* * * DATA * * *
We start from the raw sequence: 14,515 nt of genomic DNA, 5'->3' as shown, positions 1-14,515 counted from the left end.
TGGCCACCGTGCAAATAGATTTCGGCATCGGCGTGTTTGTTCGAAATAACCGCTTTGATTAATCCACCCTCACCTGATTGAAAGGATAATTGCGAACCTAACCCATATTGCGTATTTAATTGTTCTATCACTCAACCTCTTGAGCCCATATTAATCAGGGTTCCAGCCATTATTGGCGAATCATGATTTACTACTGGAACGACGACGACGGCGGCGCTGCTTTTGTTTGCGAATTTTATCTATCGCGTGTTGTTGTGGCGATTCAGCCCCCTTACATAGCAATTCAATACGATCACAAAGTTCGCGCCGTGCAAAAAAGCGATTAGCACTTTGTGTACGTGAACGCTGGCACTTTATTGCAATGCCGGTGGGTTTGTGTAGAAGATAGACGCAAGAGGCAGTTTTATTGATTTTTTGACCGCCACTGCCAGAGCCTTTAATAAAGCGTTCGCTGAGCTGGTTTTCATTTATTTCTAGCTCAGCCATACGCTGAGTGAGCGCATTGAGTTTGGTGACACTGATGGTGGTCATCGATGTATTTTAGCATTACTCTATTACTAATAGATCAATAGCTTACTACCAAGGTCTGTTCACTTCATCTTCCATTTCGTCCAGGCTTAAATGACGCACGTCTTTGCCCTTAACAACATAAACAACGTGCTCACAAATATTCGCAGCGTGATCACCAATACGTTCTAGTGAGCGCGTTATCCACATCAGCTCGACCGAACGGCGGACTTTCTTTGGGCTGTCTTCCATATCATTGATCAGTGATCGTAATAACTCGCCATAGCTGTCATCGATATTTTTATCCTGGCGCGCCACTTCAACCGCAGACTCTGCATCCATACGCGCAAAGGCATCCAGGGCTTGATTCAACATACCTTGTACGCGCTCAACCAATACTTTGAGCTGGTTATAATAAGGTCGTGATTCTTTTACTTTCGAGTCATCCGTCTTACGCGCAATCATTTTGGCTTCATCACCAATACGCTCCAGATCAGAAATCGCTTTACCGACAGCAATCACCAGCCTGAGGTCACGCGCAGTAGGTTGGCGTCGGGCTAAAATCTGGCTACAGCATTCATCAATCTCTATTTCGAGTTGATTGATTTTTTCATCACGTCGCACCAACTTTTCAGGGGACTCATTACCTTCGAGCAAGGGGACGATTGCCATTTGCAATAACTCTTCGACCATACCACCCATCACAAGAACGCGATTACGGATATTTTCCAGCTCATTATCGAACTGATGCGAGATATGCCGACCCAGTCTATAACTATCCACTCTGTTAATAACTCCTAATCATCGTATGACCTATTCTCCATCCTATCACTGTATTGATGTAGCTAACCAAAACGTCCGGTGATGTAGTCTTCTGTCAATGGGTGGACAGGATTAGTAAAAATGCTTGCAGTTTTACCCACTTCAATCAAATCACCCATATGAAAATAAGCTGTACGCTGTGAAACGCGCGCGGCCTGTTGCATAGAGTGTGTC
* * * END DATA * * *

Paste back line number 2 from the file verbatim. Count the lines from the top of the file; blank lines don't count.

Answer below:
TGGCCACCGTGCAAATAGATTTCGGCATCGGCGTGTTTGTTCGAAATAACCGCTTTGATTAATCCACCCTCACCTGATTGAAAGGATAATTGCGAACCTAACCCATATTGCGTATTTAATTGTTCTATCACTCAACCTCTTGAGCCCATATTAATCAGGGTTCCAGCCATTATTGGCGAATCATGATTTACTACTGGAACGACGACGACGGCGGCGCTGCTTTTGTTTGCGAATTTTATCTATCGCGTGTTGTTGTGGCGATTCAGCCCCCTTACATAGCAATTCAATACGATCACAAAGTTCGCGCCGTGCAAAAAAGCGATTAGCACTTTGTGTACGTGAACGCTGGCACTTTATTGCAATGCCGGTGGGTTTGTGTAGAAGATAGACGCAAGAGGCAGTTTTATTGATTTTTTGACCGCCACTGCCAGAGCCTTTAATAAAGCGTTCGCTGAGCTGGTTTTCATTTATTTCTAGCTCAGCCATACGCTGAGTGAGCGCATTGAGTTTGGTGACACTGATGGTGGTCATCGATGTATTTTAGCATTACTCTATTACTAATAGATCAATAGCTTACTACCAAGGTCTGTTCACTTCATCTTCCATTTCGTCCAGGCTTAAATGACGCACGTCTTTGCCCTTAACAACATAAACAACGTGCTCACAAATATTCGCAGCGTGATCACCAATACGTTCTAGTGAGCGCGTTATCCACATCAGCTCGACCGAACGGCGGACTTTCTTTGGGCTGTCTTCCATATCATTGATCAGTGATCGTAATAACTCGCCATAGCTGTCATCGATATTTTTATCCTGGCGCGCCACTTCAACCGCAGACTCTGCATCCATACGCGCAAAGGCATCCAGGGCTTGATTCAACATACCTTGTACGCGCTCAACCAATACTTTGAGCTGGTTATAATAAGGTCGTGATTCTTTTACTTTCGAGTCATCCGTCTTACGCGCAATCATTTTGGCTTCATCACCAATACGCTCCAGATCAGAAATCGCTTTACCGACAGCAATCACCAGCCTGAGGTCACGCGCAGTAGGTTGGCGTCGGGCTAAAATCTGGCTACAGCATTCATCAATCTCTATTTCGAGTTGATTGATTTTTTCATCACGTCGCACCAACTTTTCAGGGGACTCATTACCTTCGAGCAAGGGGACGATTGCCATTTGCAATAACTCTTCGACCATACCACCCATCACAAGAACGCGATTACGGATATTTTCCAGCTCATTATCGAACTGATGCGAGATATGCCGACCCAGTCTATAACTATCCACTCTGTTAATAACTCCTAATCATCGTATGACCTATTCTCCATCCTATCACTGTATTGATGTAGCTAACCAAAACGTCCGGTGATGTAGTCTTCTGTCAATGGGTGGACAGGATTAGTAAAAATGCTTGCAGTTTTACCCACTTCAATCAAATCACCCATATGAAAATAAGCTGTACGCTGTGAAACGCGCGCGGCCTGTTGCATAGAGTGTGTC